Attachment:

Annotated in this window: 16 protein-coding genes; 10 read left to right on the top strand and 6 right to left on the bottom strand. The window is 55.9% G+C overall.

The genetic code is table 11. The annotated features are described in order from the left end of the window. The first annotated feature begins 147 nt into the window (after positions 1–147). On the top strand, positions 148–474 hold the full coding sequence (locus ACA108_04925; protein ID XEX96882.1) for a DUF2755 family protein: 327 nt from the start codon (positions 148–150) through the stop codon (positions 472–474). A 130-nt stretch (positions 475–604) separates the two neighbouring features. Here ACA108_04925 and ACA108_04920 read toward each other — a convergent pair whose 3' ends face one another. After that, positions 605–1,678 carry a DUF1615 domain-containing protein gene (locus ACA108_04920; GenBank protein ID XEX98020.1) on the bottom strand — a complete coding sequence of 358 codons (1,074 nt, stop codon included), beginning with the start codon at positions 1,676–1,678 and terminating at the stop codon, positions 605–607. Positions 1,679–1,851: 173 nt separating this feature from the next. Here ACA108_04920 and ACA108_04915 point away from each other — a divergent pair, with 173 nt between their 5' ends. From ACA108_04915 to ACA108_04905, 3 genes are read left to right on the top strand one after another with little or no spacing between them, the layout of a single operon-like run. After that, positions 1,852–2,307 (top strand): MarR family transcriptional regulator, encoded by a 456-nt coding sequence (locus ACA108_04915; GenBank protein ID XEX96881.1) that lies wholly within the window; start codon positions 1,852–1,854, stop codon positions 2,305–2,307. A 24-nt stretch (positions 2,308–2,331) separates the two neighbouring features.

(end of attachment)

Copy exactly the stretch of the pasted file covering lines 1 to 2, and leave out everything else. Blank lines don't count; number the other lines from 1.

Annotated in this window: 16 protein-coding genes; 10 read left to right on the top strand and 6 right to left on the bottom strand. The window is 55.9% G+C overall.

The genetic code is table 11. The annotated features are described in order from the left end of the window. The first annotated feature begins 147 nt into the window (after positions 1–147). On the top strand, positions 148–474 hold the full coding sequence (locus ACA108_04925; protein ID XEX96882.1) for a DUF2755 family protein: 327 nt from the start codon (positions 148–150) through the stop codon (positions 472–474). A 130-nt stretch (positions 475–604) separates the two neighbouring features. Here ACA108_04925 and ACA108_04920 read toward each other — a convergent pair whose 3' ends face one another. After that, positions 605–1,678 carry a DUF1615 domain-containing protein gene (locus ACA108_04920; GenBank protein ID XEX98020.1) on the bottom strand — a complete coding sequence of 358 codons (1,074 nt, stop codon included), beginning with the start codon at positions 1,676–1,678 and terminating at the stop codon, positions 605–607. Positions 1,679–1,851: 173 nt separating this feature from the next. Here ACA108_04920 and ACA108_04915 point away from each other — a divergent pair, with 173 nt between their 5' ends. From ACA108_04915 to ACA108_04905, 3 genes are read left to right on the top strand one after another with little or no spacing between them, the layout of a single operon-like run. After that, positions 1,852–2,307 (top strand): MarR family transcriptional regulator, encoded by a 456-nt coding sequence (locus ACA108_04915; GenBank protein ID XEX96881.1) that lies wholly within the window; start codon positions 1,852–1,854, stop codon positions 2,305–2,307. A 24-nt stretch (positions 2,308–2,331) separates the two neighbouring features.